If the beliefs and ambitions I hold should have any weight, validity and dignity – else how could I carry on living? – and at the same time I am to respect other cultures and grant them the same privilege, how am I to avoid having to accept beliefs contradictory to mine to be equally valid? If I realize that I am innocent in regards to where I was born, and accept that where I was born determines to a large extent my belief system, am I not forced into to a logical, and often ethical, dilemma? How can I believe it is wrong to stone a thief, and at the same time accept it to be right or true since I could have been born in Saudi Arabia? That means that I have to accept that x is both true and false, not in relation to facts but depending on where I was born. While it can be seem spiritually liberating to take a hyped up version of Kuhn´s incommensurability thesis on a world tour its blessings are short lived. Relativity is illogical at best and paralysing and depressive at worst. It may seem as if postmodernists are trying to democratise epistemology, but I have argued elsewhere how it may very well pave way for fascism. Today I want to set myself up in the crossfire and offer my alternative solution to this dilemma.

Both modern objectivism and postmodern relativism are based on some idea of truth. The former says there is one and that it has it, and the latter that there are many and that it belongs to everybody. I believe the solution lies in rethinking the fundamental problem. Classically knowledge is about finding true descriptions of, and explanations for, facts, and epistemology is concerned with how we know this and what is to be considered valid knowledge. The fundamental question I think we must come back to is why it matters if our knowledge is true if it does not benefit life? Why do we need to know things? What is the purpose of our enquiry? It seems to me the fundamental question for epistemology is not what knowledge is true, but what knowledge makes life better.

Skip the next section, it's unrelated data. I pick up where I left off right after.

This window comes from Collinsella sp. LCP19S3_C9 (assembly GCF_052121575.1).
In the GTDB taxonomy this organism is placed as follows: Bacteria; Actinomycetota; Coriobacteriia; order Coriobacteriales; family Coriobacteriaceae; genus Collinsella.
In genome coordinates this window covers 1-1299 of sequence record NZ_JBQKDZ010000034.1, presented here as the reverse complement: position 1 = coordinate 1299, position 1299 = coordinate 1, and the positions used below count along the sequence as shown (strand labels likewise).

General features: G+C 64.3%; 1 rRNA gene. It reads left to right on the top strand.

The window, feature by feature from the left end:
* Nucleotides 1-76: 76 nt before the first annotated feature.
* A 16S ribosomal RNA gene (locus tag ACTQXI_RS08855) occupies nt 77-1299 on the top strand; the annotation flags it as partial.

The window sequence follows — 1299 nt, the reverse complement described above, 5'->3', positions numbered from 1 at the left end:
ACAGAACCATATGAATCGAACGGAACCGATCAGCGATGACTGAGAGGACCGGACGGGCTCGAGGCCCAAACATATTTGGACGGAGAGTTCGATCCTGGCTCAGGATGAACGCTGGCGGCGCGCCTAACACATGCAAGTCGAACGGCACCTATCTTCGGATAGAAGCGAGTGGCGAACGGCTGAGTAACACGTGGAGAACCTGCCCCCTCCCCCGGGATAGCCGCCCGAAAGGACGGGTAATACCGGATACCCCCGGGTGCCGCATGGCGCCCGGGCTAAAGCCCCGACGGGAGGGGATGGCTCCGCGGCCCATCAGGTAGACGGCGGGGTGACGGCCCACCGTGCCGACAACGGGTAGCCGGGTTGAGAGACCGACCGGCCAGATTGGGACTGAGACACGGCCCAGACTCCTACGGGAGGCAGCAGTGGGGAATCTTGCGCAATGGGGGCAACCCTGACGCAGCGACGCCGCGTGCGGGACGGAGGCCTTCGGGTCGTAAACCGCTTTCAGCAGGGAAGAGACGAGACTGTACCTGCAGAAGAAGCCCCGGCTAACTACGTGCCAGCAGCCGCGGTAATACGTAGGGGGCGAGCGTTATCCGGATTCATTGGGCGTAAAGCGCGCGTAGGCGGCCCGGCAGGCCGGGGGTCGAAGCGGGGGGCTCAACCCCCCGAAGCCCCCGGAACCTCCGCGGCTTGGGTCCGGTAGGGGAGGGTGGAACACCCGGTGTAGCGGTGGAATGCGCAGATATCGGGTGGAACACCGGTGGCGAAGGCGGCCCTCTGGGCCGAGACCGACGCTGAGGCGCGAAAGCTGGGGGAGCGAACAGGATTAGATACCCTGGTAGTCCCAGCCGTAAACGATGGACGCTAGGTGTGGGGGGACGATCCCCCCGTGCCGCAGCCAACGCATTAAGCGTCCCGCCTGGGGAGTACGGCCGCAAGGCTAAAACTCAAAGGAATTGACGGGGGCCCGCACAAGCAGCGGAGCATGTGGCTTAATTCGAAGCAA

Truth deals with the relationship between a statement and a fact, whether objective, socially constructed or private. At the same time a belief is held by a believer, and has an effect on the believer, his behaviour, and thus the environment. A belief is psychoactive, and how it affects the believer is not only dependent on its truth value but the nature of the believer, his social context and present life situation. I am proposing that to move forward intellectually to something that is not just post-something we need to shift our attention away from propositional truth and focus on the pragmatic relationship between the belief and the believer. This dimension of a belief is not logical, but psycho-logical. The validity of beliefs along this second axis should not be judged by its correspondence with facts but by how it affects the believer emotionally and pragmatically at a given moment in time. (Pragma you remember meaning action.) And just like you can think what you like but not act as you like, in so far as beliefs have practical implications, we can judge and compare them.  And we do. Even the most radical postmodern relativist opposes public stoning. We need a two dimensional validity concept that reflects not only the relationship between our ideas and the world, but the relationship between  our ideas and ourselves. Where classical epistemology and both natural science and its postmodern critics operate along the axis of veracity, this second axis I am proposing should judge ideas on their vitality.